• Newton (1993 to 1998) CPU class: ARM OS: Newton OS Development status: Open Platform size: 7 The Newton spawned a vibrant third-party software community, albeit one that was small in size because of relatively limited sales of Newton hardware. Frequently lampooned in the media for its sometimes inaccurate (but still pretty good for the time) handwriting recognition, the Newton never reached a broad customer base. Still, its high profile in the media catalyzed the larger PDA market of the 1990s.

  • The eMate Near the end of its life, the Newton family gained a unique new member, the eMate 300. Unlike the Newton before it, the eMate shipped in a notebook-style clamshell form factor. Upon his return to Apple in 1997, Steve Jobs quickly axed the Newton in order to provide focus for the company. Portions of the Newton’s software technology live on in OS X, and experience with the Newton (on what and what not to do) helped shape the form of Apple’s next major mobile computing initiative over a decade later.

  • Pippin (1995 to 1997) CPU class: PowerPC OS: Pippin OS Development status: Moderated Platform size: 1 In the mid-1990s, Apple hopped on a brief, Web-fueled craze that sought to provide simple, cheap hardware that would allow users to get on the Internet, usually through their TV sets. And while they were at it, why not throw in CD-based multimedia entertainment, too? The company jumped into this mythical market with the Apple Pippin, a Mac-based hardware reference platform (running a modified version of Mac OS 7.5.x) that spelled out the basics of a stand-alone, console-style computer with a gamepad that hooked to a television set. Apple never sold its own Pippin hardware, instead leaving that to licensee Bandai in Japan and North America.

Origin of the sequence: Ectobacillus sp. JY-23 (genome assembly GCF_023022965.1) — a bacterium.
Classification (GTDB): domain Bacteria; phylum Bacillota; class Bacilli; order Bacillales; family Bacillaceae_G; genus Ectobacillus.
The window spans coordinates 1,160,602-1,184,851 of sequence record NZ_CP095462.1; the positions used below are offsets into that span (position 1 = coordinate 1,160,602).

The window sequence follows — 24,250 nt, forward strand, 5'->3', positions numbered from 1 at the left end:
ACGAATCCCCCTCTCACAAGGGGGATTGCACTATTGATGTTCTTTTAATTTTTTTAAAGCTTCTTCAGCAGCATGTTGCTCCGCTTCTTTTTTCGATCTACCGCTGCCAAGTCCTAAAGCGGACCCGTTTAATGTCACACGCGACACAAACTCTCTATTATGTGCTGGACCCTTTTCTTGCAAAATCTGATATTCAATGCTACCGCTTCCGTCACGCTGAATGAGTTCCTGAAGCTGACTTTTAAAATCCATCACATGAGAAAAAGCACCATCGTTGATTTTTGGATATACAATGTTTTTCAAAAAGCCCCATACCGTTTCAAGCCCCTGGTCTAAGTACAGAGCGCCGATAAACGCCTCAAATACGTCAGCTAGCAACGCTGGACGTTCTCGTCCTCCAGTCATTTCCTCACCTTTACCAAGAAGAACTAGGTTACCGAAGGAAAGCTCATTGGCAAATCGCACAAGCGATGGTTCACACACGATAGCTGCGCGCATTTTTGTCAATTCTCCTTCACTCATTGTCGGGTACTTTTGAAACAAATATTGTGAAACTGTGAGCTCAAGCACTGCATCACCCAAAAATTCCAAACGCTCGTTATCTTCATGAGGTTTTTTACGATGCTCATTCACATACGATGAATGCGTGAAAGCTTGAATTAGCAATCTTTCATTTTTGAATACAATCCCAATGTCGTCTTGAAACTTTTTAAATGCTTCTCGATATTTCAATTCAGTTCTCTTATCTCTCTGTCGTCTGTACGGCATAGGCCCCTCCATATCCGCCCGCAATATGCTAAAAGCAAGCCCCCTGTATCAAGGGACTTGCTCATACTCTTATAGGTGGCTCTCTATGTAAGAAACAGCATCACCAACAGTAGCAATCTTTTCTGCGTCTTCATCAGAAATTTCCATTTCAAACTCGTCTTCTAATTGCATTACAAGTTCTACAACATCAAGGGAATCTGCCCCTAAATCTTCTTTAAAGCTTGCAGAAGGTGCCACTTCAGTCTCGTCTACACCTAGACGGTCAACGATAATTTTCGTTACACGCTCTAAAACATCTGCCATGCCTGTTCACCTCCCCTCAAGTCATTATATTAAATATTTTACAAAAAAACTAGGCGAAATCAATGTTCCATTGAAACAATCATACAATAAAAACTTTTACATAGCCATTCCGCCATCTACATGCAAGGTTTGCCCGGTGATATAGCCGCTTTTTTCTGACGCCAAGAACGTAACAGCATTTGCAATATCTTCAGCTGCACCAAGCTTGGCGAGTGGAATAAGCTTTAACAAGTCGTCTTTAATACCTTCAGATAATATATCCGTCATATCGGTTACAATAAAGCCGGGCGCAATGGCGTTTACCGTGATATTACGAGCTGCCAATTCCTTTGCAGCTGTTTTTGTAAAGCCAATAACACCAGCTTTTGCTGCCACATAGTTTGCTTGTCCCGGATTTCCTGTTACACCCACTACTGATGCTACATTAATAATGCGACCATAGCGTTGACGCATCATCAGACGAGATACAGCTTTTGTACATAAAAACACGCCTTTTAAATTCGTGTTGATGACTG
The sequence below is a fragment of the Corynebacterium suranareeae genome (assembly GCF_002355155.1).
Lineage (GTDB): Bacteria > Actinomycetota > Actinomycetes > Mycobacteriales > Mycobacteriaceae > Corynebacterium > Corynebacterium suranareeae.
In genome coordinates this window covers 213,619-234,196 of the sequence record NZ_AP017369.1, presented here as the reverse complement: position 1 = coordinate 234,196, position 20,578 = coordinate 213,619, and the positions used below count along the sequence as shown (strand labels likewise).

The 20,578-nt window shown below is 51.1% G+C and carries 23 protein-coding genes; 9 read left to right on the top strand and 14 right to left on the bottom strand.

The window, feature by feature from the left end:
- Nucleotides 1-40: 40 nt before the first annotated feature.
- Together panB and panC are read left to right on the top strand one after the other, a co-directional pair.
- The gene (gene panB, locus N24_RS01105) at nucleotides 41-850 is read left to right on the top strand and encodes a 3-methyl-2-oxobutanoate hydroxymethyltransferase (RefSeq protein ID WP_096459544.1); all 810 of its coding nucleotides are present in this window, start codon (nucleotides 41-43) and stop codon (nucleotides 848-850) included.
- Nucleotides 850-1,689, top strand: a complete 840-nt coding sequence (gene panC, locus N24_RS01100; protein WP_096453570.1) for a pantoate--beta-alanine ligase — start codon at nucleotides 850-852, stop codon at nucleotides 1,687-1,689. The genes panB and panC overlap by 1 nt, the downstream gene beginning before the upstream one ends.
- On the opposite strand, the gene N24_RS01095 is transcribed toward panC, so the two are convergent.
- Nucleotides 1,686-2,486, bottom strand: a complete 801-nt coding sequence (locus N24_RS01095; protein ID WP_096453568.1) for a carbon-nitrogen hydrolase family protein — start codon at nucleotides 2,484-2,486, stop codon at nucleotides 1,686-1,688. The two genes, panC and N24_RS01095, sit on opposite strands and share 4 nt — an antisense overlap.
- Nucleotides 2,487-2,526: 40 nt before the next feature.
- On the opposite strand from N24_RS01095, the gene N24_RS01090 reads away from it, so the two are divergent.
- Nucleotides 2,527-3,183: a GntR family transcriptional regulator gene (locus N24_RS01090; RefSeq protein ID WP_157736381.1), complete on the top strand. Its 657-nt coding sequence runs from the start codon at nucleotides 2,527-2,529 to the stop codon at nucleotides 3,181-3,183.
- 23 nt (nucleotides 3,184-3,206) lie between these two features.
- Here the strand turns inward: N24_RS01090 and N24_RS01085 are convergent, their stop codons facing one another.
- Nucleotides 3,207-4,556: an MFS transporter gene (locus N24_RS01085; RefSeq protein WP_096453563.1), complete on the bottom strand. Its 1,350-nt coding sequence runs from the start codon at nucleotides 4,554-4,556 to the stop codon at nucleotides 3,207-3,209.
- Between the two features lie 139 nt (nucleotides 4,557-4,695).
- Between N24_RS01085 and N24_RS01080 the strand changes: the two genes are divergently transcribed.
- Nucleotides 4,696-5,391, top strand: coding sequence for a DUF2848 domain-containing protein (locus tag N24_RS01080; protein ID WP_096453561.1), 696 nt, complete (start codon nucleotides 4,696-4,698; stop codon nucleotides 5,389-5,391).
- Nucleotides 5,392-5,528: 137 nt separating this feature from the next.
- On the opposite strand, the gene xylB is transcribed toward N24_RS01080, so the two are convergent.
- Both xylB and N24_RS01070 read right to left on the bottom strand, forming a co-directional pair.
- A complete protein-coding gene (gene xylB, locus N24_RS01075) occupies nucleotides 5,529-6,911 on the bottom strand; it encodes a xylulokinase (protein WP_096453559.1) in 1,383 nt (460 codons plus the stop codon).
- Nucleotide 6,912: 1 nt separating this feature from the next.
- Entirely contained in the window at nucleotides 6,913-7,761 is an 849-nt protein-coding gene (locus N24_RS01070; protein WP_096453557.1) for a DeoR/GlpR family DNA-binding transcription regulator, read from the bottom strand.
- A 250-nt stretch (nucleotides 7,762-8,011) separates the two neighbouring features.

• Apple Network Server (1996 to 1997) CPU class: PowerPC OS: IBM AIX Development status: Open Platform size: 2 With the Apple Network Server series, Apple attempted to cater to the medium-range server market that would later be covered by the XServe. The machines themselves used underlying Macintosh technology, including PowerPC CPUs, but since they exclusively ran a modified version of IBM’s AIX operating system (IBM’s proprietary implementation of UNIX), Apple never referred to the machines as Macs. Only two machines in this series, the 500 and the 700, reached the market. Their high price and bizarre mixed pedigree limited their appeal, and the platform met its end with Steve Jobs’ return to Apple in 1997.